Trinity Hosts Talk by International Refugee Assistance Project Policy Counsel

Foydel Speaks about Trump’s Travel Ban and the Worldwide Refugee Crisis

​Hartford, Connecticut, October 13, 2017—International Refugee Assistance Project (IRAP) Policy Counsel Elizabeth ‘Lizzy’ Foydel recently brought the ongoing national discussion about President Donald Trump’s travel restrictions to Trinity College, where she delivered a lecture called “Refugees and Immigrants at Risk: The Trump Era.”

​International Refugee Assistance Project (IRAP) Policy Counsel Elizabeth ‘Lizzy’ Foydel speaks at Trinity College.
During her Common Hour talk in Mather Hall’s Terrace Rooms on October 3, Foydel provided background information regarding the legal definition of a refugee and discussed recent issues faced by refugees. She offered statistics about the number of displaced individuals (65+ million), refugees (roughly 21 million), and stateless people (10 million), and spoke about how the United States alone has resettled more than half of them. Foydel said that Trump’s executive order is the most recent version of policies aimed at people from Muslim countries that further complicate what she sees as a world-wide refugee crisis. “Trump put no end-date on this policy, so there is no sunset date for this ban,” said Foydel. She said that what is jeopardized is “access to social services by people who may not have a legal status or do, but their minority status gives them a fear of discrimination or deportation.”

Foydel explained what IRAP is doing to assist refugees and how concerned members of the Trinity community can help. She said that IRAP advocates on the “congressional, state, local, and individual level to bridge the gap between refugee/asylum work and general immigration work.” She encouraged the Trinity community to become involved by “calling your elected representatives, from senators and congress people to your mayor’s office and school board, writing op-eds for local newspapers, volunteering with refugee resettlement agencies, creating a welcoming environment on campus, and holding one-on-one conversations with your own network of friends, family, classmates, co-workers, and neighbors.”

​(Left-right) Elizabeth Foydel with Trinity panelists Mazin Khalil ’15 and Christopher Carter ’19. Photos by Noelle Lucien 20.
Panelists Christopher Carter ’19 and Public Policy Program graduate student Mazin Khalil ’15 shared their own experiences regarding immigration policies and laws. Last semester, Carter was able to work with a Syrian refugee family that the Trinity community is sponsoring and taught them necessary skills such as improved English proficiency and how to use the bus system. Carter said, “My mom is an immigrant also, which is why I was so motivated to help them.”

Khalil, a member of the Nubian community between central Sudan and southern Egypt, came to the United States as an immigrant. “I developed my activism for Nubia and Nubian rights after I came to the U.S. and learned of what was going on back home to my people,” he said. Khalil spoke about how, due to his activism, he may be detained and questioned if he returns. He said that many people have experienced these issues while travelling.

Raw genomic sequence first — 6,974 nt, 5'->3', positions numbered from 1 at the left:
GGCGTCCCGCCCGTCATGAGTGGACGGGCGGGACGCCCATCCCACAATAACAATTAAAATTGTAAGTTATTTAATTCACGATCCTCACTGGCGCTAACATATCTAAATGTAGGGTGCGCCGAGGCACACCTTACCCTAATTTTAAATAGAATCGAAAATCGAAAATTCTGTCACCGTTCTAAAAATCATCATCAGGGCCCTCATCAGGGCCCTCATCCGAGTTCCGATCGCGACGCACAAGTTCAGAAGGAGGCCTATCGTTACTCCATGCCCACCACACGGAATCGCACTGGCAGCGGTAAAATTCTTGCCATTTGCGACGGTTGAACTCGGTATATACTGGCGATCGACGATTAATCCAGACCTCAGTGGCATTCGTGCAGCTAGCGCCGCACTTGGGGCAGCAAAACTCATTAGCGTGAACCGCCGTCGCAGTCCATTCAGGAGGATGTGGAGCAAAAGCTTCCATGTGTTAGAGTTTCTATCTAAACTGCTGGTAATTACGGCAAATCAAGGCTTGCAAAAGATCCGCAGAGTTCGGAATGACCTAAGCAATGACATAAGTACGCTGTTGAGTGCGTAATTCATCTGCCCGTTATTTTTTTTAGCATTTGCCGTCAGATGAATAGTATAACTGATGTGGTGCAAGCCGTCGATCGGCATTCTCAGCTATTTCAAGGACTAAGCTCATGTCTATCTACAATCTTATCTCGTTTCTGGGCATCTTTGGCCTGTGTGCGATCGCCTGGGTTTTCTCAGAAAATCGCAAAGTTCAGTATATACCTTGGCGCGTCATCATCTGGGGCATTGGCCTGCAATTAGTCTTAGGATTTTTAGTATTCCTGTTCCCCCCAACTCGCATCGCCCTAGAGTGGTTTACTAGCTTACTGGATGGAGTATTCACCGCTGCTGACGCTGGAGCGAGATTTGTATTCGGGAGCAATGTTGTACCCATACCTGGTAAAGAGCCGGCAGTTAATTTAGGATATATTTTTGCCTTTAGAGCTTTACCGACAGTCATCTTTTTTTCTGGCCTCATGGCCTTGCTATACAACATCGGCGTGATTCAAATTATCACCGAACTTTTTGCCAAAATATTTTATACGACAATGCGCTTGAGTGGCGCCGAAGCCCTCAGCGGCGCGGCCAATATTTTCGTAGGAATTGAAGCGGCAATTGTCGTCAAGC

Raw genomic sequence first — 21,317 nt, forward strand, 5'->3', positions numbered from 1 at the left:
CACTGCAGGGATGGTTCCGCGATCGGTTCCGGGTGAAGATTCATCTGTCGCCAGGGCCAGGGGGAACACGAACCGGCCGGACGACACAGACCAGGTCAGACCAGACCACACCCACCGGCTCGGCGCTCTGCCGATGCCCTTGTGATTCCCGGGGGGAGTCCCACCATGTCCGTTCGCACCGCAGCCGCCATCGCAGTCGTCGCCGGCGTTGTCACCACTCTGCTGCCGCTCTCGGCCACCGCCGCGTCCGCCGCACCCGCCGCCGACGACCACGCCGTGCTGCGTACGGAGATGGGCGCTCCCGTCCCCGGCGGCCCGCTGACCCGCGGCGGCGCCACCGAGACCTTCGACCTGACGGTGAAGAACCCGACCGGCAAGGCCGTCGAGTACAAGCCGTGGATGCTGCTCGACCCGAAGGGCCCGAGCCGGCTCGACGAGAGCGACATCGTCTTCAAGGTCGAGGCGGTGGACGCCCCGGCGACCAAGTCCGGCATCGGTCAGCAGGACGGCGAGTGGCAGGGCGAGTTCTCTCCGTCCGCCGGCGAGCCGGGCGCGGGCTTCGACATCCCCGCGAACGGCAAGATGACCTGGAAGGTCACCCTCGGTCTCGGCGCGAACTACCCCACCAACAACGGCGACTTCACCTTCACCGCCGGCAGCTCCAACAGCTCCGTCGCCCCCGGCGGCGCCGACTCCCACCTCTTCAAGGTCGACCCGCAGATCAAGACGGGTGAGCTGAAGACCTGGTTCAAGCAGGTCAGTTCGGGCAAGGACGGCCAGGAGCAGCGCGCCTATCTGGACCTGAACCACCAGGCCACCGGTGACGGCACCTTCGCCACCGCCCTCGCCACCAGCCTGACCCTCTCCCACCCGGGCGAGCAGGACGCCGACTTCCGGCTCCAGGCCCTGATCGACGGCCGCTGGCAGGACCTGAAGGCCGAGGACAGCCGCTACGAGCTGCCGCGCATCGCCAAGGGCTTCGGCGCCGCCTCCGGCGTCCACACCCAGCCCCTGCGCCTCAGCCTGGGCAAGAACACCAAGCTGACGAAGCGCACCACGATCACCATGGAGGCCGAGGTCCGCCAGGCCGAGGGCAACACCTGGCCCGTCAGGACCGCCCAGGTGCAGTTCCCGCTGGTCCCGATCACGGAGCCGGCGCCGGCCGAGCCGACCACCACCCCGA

There seems to be a misconception that refugees are not educated,” Khalil added. “However, Syria and Iraq have 100-percent literacy rates, and are high-class individuals who have degrees from back home that go unrecognized.” As individuals, Khalil believes we can rise above stereotypes and become a more understanding country. “Always ask about immigrants’ backgrounds and stories, and that dialogue is the starting point,” he said. “We should come to dialogue with open minds instead of preconceived notions and from there, look at different organizations on campus to become involved.”

As part of the Urban Justice Center, IRAP is based in New York and Lebanon and represents refugees throughout their entire legalization process until their resettlement process in the United States. Its mission states, “IRAP organizes law students and lawyers to develop and enforce a set of legal and human rights for refugees and displaced persons.” Its employees and volunteers work with clients from all over the world and advocate in numerous ways for their clients including “forming relationships with relevant administrative agencies within the executive branch of the U.S. government, impacting litigation to set legal precedents, and utilizing their field offices and their relationships on the ground, such as with the United Nations High Commissioner for Refugees (UNHCR).”

For more information about IRAP or Urban Justice Center, click here.

This event was hosted by the Women & Gender Resource Action Center (WGRAC) and co-sponsored by the Office of Community Service & Civic Engagement, the Office of Multicultural Affairs, the Department of Political Science, Model United Nations, the Trinity College Chapel, and Amnesty International. WGRAC student staff Anna Lee ’20 and Elisabed Gedevanishvili ’20 assisted with the event’s promotion.

Written by Dana Martin ’18